NYC to cover city with 2.5 GHz wireless
Wireless broadband network would fulfill recommendations of 9/11 Commission
Editor's note:This story was updated at 5:45 p.m. Sept. 28. Please go to Corrections & Clarifications to see what has changed.
- By Bob Brewin
- Sep 20, 2006
Northrop Grumman tapped an unusual spectrum partner, the Roman Catholic Diocese of Brooklyn, and mobile wireless technology widely used in Asia and Europe but not the United States for a $500 million contract it won to build and operate the New York City broadband public safety wireless network.
Paul Chelson, Northrop Grumman's program director for wireless, said the company selected the diocese and Sprint Nextel to provide spectrum for the New York Citywide Mobile Wireless Network (CMWN) because both have licenses in the 2.5 GHz band that blankets the city. The diocese held its licenses, originally called Instructional Television Fixed Service and designed for educational broadcasting, for decades. Sprint Nextel has also possessed its licenses for a long time.
The 2.5 GHz spectrum has been neglected because the Federal Communications Commission did not approve the use of two-way data in the band until 2002, said Andrew Kreig, president of the Wireless Communications Association International industry group. Doug Doherty, a communications consultant, said the New York City broadband network 'is the first big deal I know of' in the 2.5 GHz band.
Sprint Nextel announced last month that it plans to deploy commercial broadband data services nationwide by 2008 in the 2.5 GHz band using WiMax technology in partnership with Intel and Motorola. However, for the New York public safety network, Northrop Grumman decided to use Universal Mobile Telecommunications System (UMTS) technology from IPWireless rather than WiMax, Chelson said.
He added that Northrop Grumman chose UMTS instead of WiMax because the city wanted a proven technology and 'UMTS is well ahead of WiMax in the mobile environment.'
Because WiMax supports portable but not mobile users, it would not meet the city's requirements to provide data at speeds of 2 megabits/sec to moving emergency vehicles. A portable user moves to a location and connects a computer to a port, but a mobile user continues to use the computer while moving from one location to another.
Lori Horton, director of strategic wireless initiatives at Northrop Grumman, said in a test earlier this year, the company demonstrated it can provide 2 megabits/sec data speeds to vehicles moving at 120 mph. High-speed tests could not be conducted in lower Manhattan because of traffic control issues. But IPWireless has tested high-speed vehicular mobility in the United States and on a race track and a high-speed train in Europe.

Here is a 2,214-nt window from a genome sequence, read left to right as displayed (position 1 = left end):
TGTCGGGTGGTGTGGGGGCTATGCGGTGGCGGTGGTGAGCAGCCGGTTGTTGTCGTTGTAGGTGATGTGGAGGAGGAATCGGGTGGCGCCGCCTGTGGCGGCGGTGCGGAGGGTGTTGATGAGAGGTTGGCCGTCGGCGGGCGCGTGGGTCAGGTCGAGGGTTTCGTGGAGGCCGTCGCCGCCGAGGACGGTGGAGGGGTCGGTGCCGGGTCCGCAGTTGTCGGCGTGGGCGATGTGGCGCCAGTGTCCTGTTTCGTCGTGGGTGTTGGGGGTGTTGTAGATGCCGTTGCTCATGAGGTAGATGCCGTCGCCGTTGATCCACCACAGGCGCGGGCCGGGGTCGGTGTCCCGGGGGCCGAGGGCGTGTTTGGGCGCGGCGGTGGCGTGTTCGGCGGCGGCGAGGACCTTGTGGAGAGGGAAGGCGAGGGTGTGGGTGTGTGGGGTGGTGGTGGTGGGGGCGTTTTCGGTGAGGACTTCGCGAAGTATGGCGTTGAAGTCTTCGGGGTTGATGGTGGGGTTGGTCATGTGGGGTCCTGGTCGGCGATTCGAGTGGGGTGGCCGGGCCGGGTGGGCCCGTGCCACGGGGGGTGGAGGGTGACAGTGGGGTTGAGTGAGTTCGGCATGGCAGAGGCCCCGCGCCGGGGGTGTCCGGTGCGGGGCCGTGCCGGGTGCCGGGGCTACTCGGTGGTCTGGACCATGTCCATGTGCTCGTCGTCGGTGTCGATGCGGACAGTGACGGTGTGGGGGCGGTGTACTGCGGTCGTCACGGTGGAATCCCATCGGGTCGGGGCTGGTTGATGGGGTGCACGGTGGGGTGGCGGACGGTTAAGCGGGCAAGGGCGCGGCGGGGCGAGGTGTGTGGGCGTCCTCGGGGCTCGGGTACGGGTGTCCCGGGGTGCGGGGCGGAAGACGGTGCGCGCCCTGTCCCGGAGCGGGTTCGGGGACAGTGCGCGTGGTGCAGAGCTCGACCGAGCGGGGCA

Chelson said city officials are excited about the UMTS upgrade. Northrop Grumman will install roughly 400 base stations to cover the city. Initially, each base station will support 7.5 megabits/sec data speeds. Chelson said that within two to three years, IPWireless should increase the data rate to 35 megabits/sec.
John Hambridge, marketing vice president at IPWireless, said CMWN is the company's largest public safety deal, but he added that in the commercial area, Japan and the Czech Republic are using its gear used in their countrywide networks.
New York Mayor Michael Bloomberg said CMWN will help fill communications gaps that occurred five years ago when emergency workers responded to terrorist attacks at the World Trade Center.
'One of the most important lessons learned from the 2001 terrorist attacks was that our emergency responders need better access to information and clearer lines of communication in the field,' Bloomberg said when he announced the deal five years and one day after the attacks.
The city designed the CMWN to fix communications problems described in detail in a McKinsey and Co. report and in the 9/11 Commission Report. Both reports recommended the creation of a network to serve the New York Police and Fire departments. CMWN will serve those departments in addition to the city ambulance service, the Department of Transportation and other nonemergency agencies.
The McKinsey report, in particular, said fire department commanders at the World Trade Center lacked video surveillance capabilities, which CMWN will satisfy.